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The best Nintendo Switch emulator for Android might live on as Strato (Updated)
- Development has been halted on the popular Skyline emulator for Android.
- This emulator allowed you to play Nintendo Switch games on your mobile device.
- Two of the developers have since announced a new emulator to pick up where Skyline left off.
Update: May 12, 2023 (4:42 AM ET): It looks like there might be some good news for those wanting to emulate Nintendo Switch games on their Android phones. A new emulator from two of the Skyline developers will pick up where the discontinued emulator left off.
In an FAQ post on the Strato Discord channel, the team notes that Strato is a “continuation” of Skyline by two of the four main Skyline developers. The FAQ notes that this is still an open-source project, but that there’s no APK available just yet. Nor is there a timeline for the emulator to be released.
Original article: May 8, 2023 (1:45 AM ET): One of the most impressive emulators for Android in recent times is Skyline, a full-fledged Nintendo Switch emulator for the platform. Unfortunately, the developers have some bad news for us.
The Skyline team announced on Discord that they would be ceasing development of the emulator following a DMCA takedown notice from Nintendo.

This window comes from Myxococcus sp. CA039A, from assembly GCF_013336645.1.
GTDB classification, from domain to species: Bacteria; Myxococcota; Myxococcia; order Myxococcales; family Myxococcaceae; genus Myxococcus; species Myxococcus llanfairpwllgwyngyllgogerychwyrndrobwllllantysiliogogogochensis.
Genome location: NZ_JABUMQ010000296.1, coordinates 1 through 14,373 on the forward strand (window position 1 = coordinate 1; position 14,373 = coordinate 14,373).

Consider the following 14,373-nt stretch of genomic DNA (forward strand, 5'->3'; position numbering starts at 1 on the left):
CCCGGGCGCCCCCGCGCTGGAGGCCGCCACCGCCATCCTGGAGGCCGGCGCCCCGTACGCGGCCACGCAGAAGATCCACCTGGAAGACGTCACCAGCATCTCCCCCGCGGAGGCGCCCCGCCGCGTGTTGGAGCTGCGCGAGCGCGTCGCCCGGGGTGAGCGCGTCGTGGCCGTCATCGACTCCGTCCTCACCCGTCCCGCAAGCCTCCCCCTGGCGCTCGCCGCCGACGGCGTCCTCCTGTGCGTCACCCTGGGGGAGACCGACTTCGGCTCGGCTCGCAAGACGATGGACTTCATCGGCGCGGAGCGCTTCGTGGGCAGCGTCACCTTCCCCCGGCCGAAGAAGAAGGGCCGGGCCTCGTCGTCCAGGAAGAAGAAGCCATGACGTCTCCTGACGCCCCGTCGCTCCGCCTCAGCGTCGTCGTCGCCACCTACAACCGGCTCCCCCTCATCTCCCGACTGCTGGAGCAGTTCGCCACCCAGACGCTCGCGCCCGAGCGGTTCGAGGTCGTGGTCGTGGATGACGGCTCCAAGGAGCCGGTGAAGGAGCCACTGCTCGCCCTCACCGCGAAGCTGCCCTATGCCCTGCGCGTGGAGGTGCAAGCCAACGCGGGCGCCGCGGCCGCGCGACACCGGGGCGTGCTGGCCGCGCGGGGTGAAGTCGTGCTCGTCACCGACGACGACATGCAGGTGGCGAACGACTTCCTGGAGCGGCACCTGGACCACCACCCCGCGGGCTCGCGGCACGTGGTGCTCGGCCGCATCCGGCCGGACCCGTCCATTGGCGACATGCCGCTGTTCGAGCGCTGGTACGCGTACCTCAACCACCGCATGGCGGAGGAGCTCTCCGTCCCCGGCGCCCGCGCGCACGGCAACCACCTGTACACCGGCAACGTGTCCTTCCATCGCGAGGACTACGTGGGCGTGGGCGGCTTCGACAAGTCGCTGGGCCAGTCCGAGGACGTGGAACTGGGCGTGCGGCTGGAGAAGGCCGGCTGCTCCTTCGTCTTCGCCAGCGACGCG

While emulators on their own aren’t illegal, the team noted that Nintendo’s notice specifically concerns a piece of software called Lockpick. This software is used to dump security keys from a real Nintendo Switch console for use in the emulator.
What does this mean for Skyline?
Nintendo claims that Lockpick circumvents its copy protection and violates its copyright as a result, the team explained:
We find ourselves in a position where we are potentially violating their copyright by continuing to develop our project, Skyline, by dumping keys from our own Switches.
The team said it’s therefore “made the difficult decision to immediately cease all further development on Skyline.” If it’s any consolation, the Skyline team says the emulator itself is legal and that it won’t take down the repository or software builds.
Either way, you shouldn’t expect any performance or compatibility improvements from here on out as a result of the ceased development. This lack of development also means that the emulator will eventually fail to work with future Android versions years down the line.
Do you have any emulators on your Android device?
For what it’s worth, two of the developers have noted that they aren’t stopping their Android-related work. More specifically, one of the developers says their next project is focused on running Windows games on Android.
This is a particularly interesting focus area, as there are already a couple of ways to unofficially run Windows on Android devices. So we’re keen to see how these developers will tackle this effort.